Bill Atkins wrote:
> This isn't about changing programming habits.  Having nil return nil
> for missing methods can have serious consequences.
> 
> Consider:
> 
>    file = create_new_log_file
>    file.log "here's a bit of information"
> 
> You're expecting this code to log something to a file every time it
> gets called.  But suppose create_new_log_file returns nil, due to some
> mistake you've made while coding it.  No exception is raised, so when
> you run your program, it performs its job appropriately.  You move on.
> 
> Two months later, you urgently need to get information from those
> logs.  But uh-oh - the log files are empty.  Now you're screwed.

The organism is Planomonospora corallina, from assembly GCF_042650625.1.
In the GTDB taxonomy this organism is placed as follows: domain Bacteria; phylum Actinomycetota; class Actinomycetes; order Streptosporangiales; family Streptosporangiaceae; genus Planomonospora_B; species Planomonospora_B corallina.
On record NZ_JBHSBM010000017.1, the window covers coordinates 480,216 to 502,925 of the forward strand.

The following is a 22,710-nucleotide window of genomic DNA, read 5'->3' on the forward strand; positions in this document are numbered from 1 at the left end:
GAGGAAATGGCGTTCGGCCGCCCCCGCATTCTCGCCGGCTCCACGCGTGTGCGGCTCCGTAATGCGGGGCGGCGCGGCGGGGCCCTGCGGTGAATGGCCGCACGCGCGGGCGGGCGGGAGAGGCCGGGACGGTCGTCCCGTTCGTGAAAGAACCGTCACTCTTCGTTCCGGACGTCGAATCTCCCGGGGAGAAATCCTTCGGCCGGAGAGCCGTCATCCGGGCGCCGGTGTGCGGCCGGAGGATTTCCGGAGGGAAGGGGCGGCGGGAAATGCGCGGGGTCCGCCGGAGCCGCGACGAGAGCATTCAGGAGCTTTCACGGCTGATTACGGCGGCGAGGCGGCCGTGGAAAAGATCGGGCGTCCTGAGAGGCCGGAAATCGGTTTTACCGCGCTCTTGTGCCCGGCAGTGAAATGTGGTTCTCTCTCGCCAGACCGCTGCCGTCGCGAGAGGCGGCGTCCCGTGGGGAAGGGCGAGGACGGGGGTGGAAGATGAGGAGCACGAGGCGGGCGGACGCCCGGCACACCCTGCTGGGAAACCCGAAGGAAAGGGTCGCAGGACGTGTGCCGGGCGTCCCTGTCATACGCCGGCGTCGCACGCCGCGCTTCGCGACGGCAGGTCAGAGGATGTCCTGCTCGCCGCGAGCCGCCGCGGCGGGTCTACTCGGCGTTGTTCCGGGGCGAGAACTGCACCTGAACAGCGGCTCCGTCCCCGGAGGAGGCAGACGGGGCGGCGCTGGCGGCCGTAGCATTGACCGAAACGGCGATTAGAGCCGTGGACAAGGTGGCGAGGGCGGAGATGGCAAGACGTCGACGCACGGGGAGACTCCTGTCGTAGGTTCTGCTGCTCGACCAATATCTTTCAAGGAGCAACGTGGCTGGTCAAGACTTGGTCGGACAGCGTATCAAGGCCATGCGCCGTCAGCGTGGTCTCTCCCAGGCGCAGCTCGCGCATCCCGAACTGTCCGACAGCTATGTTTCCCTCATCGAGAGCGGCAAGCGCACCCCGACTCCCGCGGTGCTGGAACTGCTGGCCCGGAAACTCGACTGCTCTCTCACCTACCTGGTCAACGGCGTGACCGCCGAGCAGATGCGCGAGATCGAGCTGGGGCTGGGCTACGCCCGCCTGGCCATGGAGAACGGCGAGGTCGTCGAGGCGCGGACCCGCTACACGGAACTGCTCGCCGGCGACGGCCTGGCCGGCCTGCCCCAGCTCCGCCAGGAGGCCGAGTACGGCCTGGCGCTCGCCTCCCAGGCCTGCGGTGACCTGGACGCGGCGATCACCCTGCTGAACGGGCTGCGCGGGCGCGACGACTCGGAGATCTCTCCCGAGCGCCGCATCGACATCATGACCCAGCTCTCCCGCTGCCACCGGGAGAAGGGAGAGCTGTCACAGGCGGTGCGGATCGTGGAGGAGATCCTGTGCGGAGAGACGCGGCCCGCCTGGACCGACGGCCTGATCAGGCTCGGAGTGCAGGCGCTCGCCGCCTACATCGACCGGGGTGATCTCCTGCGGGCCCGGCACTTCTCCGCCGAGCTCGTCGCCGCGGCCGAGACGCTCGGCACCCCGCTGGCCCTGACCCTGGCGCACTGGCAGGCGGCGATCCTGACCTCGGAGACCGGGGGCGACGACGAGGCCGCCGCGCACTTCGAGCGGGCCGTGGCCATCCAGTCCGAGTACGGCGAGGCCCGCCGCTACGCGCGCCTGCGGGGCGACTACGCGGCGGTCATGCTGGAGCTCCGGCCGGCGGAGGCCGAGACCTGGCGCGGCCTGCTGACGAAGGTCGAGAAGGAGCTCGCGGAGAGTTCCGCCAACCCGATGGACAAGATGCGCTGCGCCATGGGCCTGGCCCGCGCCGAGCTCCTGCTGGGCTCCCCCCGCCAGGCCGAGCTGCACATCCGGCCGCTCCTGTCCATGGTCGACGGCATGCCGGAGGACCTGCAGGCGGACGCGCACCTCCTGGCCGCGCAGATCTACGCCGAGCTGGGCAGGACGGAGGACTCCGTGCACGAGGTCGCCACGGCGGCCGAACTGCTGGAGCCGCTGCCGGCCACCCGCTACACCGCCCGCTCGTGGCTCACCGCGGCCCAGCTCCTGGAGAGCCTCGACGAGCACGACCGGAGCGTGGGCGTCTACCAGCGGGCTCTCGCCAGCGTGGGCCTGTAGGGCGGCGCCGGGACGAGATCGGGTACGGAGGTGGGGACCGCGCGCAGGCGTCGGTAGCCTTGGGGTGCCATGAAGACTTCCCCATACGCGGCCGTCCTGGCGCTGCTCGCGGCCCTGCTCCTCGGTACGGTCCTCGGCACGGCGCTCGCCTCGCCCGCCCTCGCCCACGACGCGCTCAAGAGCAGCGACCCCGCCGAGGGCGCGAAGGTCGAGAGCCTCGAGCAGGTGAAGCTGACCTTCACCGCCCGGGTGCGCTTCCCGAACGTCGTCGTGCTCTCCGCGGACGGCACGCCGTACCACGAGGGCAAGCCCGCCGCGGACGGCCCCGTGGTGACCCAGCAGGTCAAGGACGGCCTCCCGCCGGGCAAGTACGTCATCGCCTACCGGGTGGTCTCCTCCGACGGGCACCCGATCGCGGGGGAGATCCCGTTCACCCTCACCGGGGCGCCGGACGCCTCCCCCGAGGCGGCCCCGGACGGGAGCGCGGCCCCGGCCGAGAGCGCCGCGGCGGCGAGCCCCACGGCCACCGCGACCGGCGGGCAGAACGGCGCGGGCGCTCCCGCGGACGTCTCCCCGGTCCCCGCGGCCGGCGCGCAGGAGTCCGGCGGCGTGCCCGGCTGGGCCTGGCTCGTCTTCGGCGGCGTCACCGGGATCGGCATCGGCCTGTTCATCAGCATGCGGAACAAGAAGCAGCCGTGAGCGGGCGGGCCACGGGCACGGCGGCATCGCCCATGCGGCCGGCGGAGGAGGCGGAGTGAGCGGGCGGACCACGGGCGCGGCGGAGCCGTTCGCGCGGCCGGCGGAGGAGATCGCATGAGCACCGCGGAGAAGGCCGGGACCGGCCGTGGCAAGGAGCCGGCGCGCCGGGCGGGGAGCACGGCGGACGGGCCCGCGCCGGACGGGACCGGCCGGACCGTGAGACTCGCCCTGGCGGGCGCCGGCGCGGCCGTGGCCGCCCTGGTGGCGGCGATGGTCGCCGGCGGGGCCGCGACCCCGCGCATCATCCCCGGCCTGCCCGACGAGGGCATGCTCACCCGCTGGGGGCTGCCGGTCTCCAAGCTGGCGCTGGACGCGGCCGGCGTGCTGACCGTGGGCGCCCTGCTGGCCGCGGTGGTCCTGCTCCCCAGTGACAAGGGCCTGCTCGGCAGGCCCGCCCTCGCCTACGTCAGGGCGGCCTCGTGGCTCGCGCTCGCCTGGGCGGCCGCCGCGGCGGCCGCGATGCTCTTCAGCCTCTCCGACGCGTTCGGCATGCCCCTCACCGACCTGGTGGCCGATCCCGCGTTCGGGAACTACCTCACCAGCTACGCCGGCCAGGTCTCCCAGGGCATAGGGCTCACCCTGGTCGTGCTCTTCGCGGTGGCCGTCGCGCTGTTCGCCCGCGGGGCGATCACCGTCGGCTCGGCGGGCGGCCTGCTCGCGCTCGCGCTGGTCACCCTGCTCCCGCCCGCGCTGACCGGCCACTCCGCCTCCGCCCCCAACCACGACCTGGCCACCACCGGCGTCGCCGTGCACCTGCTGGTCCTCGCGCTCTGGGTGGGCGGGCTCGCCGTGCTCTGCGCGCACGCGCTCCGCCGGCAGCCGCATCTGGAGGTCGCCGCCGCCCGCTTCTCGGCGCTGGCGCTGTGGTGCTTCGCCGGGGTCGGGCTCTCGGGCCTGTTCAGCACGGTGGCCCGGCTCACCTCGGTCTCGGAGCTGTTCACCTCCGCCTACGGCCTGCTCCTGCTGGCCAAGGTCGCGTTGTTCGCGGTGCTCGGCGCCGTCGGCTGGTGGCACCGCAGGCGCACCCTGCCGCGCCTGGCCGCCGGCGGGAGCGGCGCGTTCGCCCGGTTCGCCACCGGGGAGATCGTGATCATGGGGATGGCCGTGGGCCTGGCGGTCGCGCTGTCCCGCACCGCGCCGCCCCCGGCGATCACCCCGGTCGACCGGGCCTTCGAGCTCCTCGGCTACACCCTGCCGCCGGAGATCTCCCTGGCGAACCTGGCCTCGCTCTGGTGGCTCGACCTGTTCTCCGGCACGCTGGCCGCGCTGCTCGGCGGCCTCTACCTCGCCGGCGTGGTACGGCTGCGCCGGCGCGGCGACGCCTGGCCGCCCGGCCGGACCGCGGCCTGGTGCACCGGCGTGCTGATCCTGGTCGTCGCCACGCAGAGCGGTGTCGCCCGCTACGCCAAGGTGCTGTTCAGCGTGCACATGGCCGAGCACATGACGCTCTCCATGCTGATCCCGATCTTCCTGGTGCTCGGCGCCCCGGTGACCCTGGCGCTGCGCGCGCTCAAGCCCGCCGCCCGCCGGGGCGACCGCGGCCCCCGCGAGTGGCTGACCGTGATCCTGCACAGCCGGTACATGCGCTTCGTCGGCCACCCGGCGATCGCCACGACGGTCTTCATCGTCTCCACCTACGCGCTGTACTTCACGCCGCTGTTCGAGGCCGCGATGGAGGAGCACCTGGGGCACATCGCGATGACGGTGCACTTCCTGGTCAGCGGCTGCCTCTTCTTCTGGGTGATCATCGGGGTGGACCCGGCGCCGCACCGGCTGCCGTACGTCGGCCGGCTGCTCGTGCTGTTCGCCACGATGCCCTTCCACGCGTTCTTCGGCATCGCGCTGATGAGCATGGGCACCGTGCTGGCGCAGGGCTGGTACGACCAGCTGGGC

When I see code samples arguing in favor of the status quo, I tend to 
think, But you only code it like that because you have certain 
expectations regarding nil.

And I think a good part of the argument for changing the current 
behavior is that, assuming one is cognizant of the new nil behavior, 
people will stop writing code that expects nil to yell at them.  (Though 
that doesn't address legacy code.  Ignore that for the moment.)


However, even assuming a magic wand that instantly grants each coder 
sparkling insight into the new behavior, I have a hard time seeing the 
overall benefit.

Given the above example, how would one code it with new-style nil?
Explicitly test for nil-ness? Too fugly.

Given Ruby's nature, one might have to test every object on every call, 
because who knows what might be touching it and inadvertently setting it 
to nil.

For more interesting and useful would be to solve the threading issue 
with using nil.blackhole = true inside of blocks or methods where that 
behavior is an overall win.

James